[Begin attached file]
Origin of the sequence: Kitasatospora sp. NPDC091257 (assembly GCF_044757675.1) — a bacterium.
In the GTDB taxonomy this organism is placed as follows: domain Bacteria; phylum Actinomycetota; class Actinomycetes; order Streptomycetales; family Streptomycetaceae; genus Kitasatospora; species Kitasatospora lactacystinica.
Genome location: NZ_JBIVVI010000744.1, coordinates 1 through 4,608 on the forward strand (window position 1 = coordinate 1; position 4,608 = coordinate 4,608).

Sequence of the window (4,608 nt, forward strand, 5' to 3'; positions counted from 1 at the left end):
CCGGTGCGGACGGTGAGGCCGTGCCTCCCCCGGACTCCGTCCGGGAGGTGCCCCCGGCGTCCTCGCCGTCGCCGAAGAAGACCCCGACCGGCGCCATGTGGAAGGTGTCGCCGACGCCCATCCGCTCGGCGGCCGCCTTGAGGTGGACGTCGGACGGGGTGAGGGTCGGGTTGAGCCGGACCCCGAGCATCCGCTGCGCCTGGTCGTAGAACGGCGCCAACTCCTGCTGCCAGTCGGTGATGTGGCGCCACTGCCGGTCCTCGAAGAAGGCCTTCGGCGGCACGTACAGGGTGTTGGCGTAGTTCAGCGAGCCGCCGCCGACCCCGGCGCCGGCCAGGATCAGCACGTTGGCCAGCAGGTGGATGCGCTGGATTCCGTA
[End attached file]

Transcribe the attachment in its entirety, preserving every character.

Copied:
Origin of the sequence: Kitasatospora sp. NPDC091257 (assembly GCF_044757675.1) — a bacterium.
In the GTDB taxonomy this organism is placed as follows: domain Bacteria; phylum Actinomycetota; class Actinomycetes; order Streptomycetales; family Streptomycetaceae; genus Kitasatospora; species Kitasatospora lactacystinica.
Genome location: NZ_JBIVVI010000744.1, coordinates 1 through 4,608 on the forward strand (window position 1 = coordinate 1; position 4,608 = coordinate 4,608).

Sequence of the window (4,608 nt, forward strand, 5' to 3'; positions counted from 1 at the left end):
CCGGTGCGGACGGTGAGGCCGTGCCTCCCCCGGACTCCGTCCGGGAGGTGCCCCCGGCGTCCTCGCCGTCGCCGAAGAAGACCCCGACCGGCGCCATGTGGAAGGTGTCGCCGACGCCCATCCGCTCGGCGGCCGCCTTGAGGTGGACGTCGGACGGGGTGAGGGTCGGGTTGAGCCGGACCCCGAGCATCCGCTGCGCCTGGTCGTAGAACGGCGCCAACTCCTGCTGCCAGTCGGTGATGTGGCGCCACTGCCGGTCCTCGAAGAAGGCCTTCGGCGGCACGTACAGGGTGTTGGCGTAGTTCAGCGAGCCGCCGCCGACCCCGGCGCCGGCCAGGATCAGCACGTTGGCCAGCAGGTGGATGCGCTGGATTCCGTA